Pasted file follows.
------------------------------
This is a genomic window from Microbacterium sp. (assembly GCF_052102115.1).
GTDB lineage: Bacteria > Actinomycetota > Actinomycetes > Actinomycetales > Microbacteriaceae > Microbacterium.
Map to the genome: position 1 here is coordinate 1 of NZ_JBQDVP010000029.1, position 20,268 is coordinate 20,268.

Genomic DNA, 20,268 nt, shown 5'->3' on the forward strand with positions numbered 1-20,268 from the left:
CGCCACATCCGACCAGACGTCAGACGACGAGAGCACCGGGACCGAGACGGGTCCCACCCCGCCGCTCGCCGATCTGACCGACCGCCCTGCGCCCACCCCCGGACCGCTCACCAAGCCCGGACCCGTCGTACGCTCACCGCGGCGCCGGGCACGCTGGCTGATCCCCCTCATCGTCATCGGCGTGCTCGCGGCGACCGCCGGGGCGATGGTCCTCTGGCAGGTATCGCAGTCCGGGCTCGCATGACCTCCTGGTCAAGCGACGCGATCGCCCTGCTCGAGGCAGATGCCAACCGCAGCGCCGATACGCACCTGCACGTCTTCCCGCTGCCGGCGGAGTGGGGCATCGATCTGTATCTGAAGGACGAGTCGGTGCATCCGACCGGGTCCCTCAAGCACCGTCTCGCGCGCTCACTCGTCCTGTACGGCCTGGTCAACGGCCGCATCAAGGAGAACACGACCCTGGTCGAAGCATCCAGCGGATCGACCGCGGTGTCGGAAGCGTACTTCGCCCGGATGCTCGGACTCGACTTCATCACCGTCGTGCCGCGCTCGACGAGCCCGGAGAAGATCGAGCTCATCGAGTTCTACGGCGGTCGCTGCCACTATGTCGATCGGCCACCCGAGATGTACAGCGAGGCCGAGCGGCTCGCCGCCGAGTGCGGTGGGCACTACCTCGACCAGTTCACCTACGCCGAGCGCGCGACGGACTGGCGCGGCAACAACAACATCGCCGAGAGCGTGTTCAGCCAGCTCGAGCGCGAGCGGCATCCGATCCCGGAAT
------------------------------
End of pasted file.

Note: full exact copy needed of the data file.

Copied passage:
This is a genomic window from Microbacterium sp. (assembly GCF_052102115.1).
GTDB lineage: Bacteria > Actinomycetota > Actinomycetes > Actinomycetales > Microbacteriaceae > Microbacterium.
Map to the genome: position 1 here is coordinate 1 of NZ_JBQDVP010000029.1, position 20,268 is coordinate 20,268.

Genomic DNA, 20,268 nt, shown 5'->3' on the forward strand with positions numbered 1-20,268 from the left:
CGCCACATCCGACCAGACGTCAGACGACGAGAGCACCGGGACCGAGACGGGTCCCACCCCGCCGCTCGCCGATCTGACCGACCGCCCTGCGCCCACCCCCGGACCGCTCACCAAGCCCGGACCCGTCGTACGCTCACCGCGGCGCCGGGCACGCTGGCTGATCCCCCTCATCGTCATCGGCGTGCTCGCGGCGACCGCCGGGGCGATGGTCCTCTGGCAGGTATCGCAGTCCGGGCTCGCATGACCTCCTGGTCAAGCGACGCGATCGCCCTGCTCGAGGCAGATGCCAACCGCAGCGCCGATACGCACCTGCACGTCTTCCCGCTGCCGGCGGAGTGGGGCATCGATCTGTATCTGAAGGACGAGTCGGTGCATCCGACCGGGTCCCTCAAGCACCGTCTCGCGCGCTCACTCGTCCTGTACGGCCTGGTCAACGGCCGCATCAAGGAGAACACGACCCTGGTCGAAGCATCCAGCGGATCGACCGCGGTGTCGGAAGCGTACTTCGCCCGGATGCTCGGACTCGACTTCATCACCGTCGTGCCGCGCTCGACGAGCCCGGAGAAGATCGAGCTCATCGAGTTCTACGGCGGTCGCTGCCACTATGTCGATCGGCCACCCGAGATGTACAGCGAGGCCGAGCGGCTCGCCGCCGAGTGCGGTGGGCACTACCTCGACCAGTTCACCTACGCCGAGCGCGCGACGGACTGGCGCGGCAACAACAACATCGCCGAGAGCGTGTTCAGCCAGCTCGAGCGCGAGCGGCATCCGATCCCGGAAT